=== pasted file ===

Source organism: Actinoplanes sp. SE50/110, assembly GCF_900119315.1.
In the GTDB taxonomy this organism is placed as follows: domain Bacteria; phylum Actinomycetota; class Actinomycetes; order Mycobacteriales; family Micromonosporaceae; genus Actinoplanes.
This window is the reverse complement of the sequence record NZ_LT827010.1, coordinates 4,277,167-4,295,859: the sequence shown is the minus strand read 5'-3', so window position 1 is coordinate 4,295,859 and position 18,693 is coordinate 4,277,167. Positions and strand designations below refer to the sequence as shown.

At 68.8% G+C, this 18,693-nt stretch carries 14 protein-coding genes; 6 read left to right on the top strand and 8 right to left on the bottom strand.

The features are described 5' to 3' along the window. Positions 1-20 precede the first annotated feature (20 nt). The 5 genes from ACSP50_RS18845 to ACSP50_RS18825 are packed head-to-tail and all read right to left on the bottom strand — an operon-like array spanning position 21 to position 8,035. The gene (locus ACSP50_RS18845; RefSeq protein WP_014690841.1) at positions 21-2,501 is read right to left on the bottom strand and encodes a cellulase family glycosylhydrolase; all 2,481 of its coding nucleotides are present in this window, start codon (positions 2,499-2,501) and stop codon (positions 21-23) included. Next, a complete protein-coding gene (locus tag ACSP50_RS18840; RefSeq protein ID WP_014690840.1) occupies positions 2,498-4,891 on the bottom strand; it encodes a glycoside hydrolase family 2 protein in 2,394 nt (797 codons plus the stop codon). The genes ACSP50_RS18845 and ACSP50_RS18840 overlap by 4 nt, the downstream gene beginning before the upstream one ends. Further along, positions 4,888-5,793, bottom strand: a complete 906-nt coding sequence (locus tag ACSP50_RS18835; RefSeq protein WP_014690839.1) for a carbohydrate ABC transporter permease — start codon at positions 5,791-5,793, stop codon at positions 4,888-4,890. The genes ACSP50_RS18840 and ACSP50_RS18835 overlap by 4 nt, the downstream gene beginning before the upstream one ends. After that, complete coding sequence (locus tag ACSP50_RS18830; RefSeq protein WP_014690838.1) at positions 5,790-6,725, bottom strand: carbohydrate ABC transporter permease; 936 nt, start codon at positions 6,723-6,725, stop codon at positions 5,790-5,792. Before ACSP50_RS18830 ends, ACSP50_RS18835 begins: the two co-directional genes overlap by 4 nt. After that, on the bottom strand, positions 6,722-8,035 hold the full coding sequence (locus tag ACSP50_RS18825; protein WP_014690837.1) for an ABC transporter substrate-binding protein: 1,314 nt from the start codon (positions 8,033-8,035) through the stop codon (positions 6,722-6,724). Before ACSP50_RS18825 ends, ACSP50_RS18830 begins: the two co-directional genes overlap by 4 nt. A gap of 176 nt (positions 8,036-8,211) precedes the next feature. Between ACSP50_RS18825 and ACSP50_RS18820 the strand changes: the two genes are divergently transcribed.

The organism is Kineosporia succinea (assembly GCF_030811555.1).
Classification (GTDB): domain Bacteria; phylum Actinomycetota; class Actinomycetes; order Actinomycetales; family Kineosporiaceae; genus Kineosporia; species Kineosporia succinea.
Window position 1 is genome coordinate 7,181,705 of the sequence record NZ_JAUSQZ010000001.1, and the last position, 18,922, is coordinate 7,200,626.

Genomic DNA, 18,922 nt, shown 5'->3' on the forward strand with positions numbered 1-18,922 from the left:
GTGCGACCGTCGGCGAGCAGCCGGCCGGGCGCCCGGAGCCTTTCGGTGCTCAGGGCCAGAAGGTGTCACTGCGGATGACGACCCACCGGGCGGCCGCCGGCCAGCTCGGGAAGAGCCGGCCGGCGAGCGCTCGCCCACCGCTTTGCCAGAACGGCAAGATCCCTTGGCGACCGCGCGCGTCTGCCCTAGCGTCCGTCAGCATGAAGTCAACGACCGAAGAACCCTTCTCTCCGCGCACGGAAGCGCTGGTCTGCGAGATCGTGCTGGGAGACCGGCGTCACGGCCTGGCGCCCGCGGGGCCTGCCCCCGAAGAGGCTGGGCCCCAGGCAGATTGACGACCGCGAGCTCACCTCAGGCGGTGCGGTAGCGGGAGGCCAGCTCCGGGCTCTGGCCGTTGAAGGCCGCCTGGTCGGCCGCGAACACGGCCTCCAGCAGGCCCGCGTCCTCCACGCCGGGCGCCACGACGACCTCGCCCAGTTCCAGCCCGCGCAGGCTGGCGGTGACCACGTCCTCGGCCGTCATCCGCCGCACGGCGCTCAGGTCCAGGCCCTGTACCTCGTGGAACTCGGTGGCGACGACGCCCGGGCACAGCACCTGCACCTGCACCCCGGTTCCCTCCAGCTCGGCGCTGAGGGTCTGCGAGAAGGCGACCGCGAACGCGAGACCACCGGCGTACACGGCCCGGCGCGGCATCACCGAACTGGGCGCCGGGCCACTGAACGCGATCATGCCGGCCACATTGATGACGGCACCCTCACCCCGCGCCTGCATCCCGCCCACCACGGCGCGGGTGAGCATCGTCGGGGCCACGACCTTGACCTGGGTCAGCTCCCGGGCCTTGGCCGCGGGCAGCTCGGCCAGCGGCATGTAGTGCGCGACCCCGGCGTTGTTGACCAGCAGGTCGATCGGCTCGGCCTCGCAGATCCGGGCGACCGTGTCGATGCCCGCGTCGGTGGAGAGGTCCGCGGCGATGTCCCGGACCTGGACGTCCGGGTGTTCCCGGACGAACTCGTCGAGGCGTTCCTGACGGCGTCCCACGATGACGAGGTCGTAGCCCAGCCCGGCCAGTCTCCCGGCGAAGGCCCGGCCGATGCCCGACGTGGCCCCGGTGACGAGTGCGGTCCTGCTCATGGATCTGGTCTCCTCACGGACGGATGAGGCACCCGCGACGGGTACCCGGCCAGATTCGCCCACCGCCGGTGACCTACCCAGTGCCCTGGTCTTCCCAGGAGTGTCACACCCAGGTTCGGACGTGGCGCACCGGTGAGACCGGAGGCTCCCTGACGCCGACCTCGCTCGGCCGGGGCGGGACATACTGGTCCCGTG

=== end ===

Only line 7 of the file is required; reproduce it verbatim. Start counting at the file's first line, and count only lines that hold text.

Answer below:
Classification (GTDB): domain Bacteria; phylum Actinomycetota; class Actinomycetes; order Actinomycetales; family Kineosporiaceae; genus Kineosporia; species Kineosporia succinea.